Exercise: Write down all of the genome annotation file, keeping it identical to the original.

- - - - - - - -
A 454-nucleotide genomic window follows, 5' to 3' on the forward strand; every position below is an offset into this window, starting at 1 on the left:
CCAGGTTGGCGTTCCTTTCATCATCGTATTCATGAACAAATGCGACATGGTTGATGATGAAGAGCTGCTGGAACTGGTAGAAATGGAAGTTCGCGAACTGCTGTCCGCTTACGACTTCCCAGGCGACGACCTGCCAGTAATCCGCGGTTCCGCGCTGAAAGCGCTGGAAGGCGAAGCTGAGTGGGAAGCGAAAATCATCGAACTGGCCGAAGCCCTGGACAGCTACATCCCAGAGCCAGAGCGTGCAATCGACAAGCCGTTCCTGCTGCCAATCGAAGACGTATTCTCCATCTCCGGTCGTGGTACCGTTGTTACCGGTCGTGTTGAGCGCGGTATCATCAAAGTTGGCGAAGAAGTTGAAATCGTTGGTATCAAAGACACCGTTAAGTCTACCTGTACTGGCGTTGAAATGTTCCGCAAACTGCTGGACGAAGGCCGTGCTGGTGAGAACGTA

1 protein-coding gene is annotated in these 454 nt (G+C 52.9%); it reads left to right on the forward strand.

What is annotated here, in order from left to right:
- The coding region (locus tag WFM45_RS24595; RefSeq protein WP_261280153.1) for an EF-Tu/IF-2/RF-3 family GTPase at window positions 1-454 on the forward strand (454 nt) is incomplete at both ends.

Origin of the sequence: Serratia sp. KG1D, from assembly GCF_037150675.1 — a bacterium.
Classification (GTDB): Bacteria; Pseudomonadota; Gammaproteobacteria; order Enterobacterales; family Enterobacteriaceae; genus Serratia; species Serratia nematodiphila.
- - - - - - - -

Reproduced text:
A 454-nucleotide genomic window follows, 5' to 3' on the forward strand; every position below is an offset into this window, starting at 1 on the left:
CCAGGTTGGCGTTCCTTTCATCATCGTATTCATGAACAAATGCGACATGGTTGATGATGAAGAGCTGCTGGAACTGGTAGAAATGGAAGTTCGCGAACTGCTGTCCGCTTACGACTTCCCAGGCGACGACCTGCCAGTAATCCGCGGTTCCGCGCTGAAAGCGCTGGAAGGCGAAGCTGAGTGGGAAGCGAAAATCATCGAACTGGCCGAAGCCCTGGACAGCTACATCCCAGAGCCAGAGCGTGCAATCGACAAGCCGTTCCTGCTGCCAATCGAAGACGTATTCTCCATCTCCGGTCGTGGTACCGTTGTTACCGGTCGTGTTGAGCGCGGTATCATCAAAGTTGGCGAAGAAGTTGAAATCGTTGGTATCAAAGACACCGTTAAGTCTACCTGTACTGGCGTTGAAATGTTCCGCAAACTGCTGGACGAAGGCCGTGCTGGTGAGAACGTA

1 protein-coding gene is annotated in these 454 nt (G+C 52.9%); it reads left to right on the forward strand.

What is annotated here, in order from left to right:
- The coding region (locus tag WFM45_RS24595; RefSeq protein WP_261280153.1) for an EF-Tu/IF-2/RF-3 family GTPase at window positions 1-454 on the forward strand (454 nt) is incomplete at both ends.

Origin of the sequence: Serratia sp. KG1D, from assembly GCF_037150675.1 — a bacterium.
Classification (GTDB): Bacteria; Pseudomonadota; Gammaproteobacteria; order Enterobacterales; family Enterobacteriaceae; genus Serratia; species Serratia nematodiphila.